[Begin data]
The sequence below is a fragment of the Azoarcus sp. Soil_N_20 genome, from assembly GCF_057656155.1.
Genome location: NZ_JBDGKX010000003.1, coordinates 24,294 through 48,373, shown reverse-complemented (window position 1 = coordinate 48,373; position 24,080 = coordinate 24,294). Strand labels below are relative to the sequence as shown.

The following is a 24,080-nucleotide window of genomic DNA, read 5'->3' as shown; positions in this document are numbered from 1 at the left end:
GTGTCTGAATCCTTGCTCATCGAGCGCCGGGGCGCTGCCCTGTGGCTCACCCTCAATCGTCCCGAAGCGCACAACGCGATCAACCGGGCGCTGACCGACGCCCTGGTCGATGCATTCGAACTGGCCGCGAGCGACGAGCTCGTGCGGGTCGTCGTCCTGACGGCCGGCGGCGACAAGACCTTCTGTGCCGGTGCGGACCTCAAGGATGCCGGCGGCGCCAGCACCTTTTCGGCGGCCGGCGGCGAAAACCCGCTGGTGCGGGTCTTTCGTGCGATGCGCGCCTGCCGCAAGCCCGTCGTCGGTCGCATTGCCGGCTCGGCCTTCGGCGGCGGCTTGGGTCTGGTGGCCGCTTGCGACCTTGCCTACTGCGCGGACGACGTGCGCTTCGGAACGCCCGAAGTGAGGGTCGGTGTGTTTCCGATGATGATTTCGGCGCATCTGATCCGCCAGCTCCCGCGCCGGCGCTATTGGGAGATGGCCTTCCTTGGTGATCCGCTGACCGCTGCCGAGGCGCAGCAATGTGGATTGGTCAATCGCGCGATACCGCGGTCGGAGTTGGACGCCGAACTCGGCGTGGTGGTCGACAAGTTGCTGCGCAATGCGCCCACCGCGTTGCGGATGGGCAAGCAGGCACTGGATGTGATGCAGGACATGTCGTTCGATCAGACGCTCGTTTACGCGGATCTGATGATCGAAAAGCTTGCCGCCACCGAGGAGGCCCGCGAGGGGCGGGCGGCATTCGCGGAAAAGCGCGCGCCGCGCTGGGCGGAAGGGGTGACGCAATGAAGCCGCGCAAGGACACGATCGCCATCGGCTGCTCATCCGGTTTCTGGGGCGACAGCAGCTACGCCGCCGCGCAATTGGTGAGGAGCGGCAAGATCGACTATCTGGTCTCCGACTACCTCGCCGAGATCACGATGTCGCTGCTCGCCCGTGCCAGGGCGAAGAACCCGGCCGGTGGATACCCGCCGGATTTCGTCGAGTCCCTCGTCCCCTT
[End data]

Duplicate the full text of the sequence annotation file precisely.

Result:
The sequence below is a fragment of the Azoarcus sp. Soil_N_20 genome, from assembly GCF_057656155.1.
Genome location: NZ_JBDGKX010000003.1, coordinates 24,294 through 48,373, shown reverse-complemented (window position 1 = coordinate 48,373; position 24,080 = coordinate 24,294). Strand labels below are relative to the sequence as shown.

The following is a 24,080-nucleotide window of genomic DNA, read 5'->3' as shown; positions in this document are numbered from 1 at the left end:
GTGTCTGAATCCTTGCTCATCGAGCGCCGGGGCGCTGCCCTGTGGCTCACCCTCAATCGTCCCGAAGCGCACAACGCGATCAACCGGGCGCTGACCGACGCCCTGGTCGATGCATTCGAACTGGCCGCGAGCGACGAGCTCGTGCGGGTCGTCGTCCTGACGGCCGGCGGCGACAAGACCTTCTGTGCCGGTGCGGACCTCAAGGATGCCGGCGGCGCCAGCACCTTTTCGGCGGCCGGCGGCGAAAACCCGCTGGTGCGGGTCTTTCGTGCGATGCGCGCCTGCCGCAAGCCCGTCGTCGGTCGCATTGCCGGCTCGGCCTTCGGCGGCGGCTTGGGTCTGGTGGCCGCTTGCGACCTTGCCTACTGCGCGGACGACGTGCGCTTCGGAACGCCCGAAGTGAGGGTCGGTGTGTTTCCGATGATGATTTCGGCGCATCTGATCCGCCAGCTCCCGCGCCGGCGCTATTGGGAGATGGCCTTCCTTGGTGATCCGCTGACCGCTGCCGAGGCGCAGCAATGTGGATTGGTCAATCGCGCGATACCGCGGTCGGAGTTGGACGCCGAACTCGGCGTGGTGGTCGACAAGTTGCTGCGCAATGCGCCCACCGCGTTGCGGATGGGCAAGCAGGCACTGGATGTGATGCAGGACATGTCGTTCGATCAGACGCTCGTTTACGCGGATCTGATGATCGAAAAGCTTGCCGCCACCGAGGAGGCCCGCGAGGGGCGGGCGGCATTCGCGGAAAAGCGCGCGCCGCGCTGGGCGGAAGGGGTGACGCAATGAAGCCGCGCAAGGACACGATCGCCATCGGCTGCTCATCCGGTTTCTGGGGCGACAGCAGCTACGCCGCCGCGCAATTGGTGAGGAGCGGCAAGATCGACTATCTGGTCTCCGACTACCTCGCCGAGATCACGATGTCGCTGCTCGCCCGTGCCAGGGCGAAGAACCCGGCCGGTGGATACCCGCCGGATTTCGTCGAGTCCCTCGTCCCCTT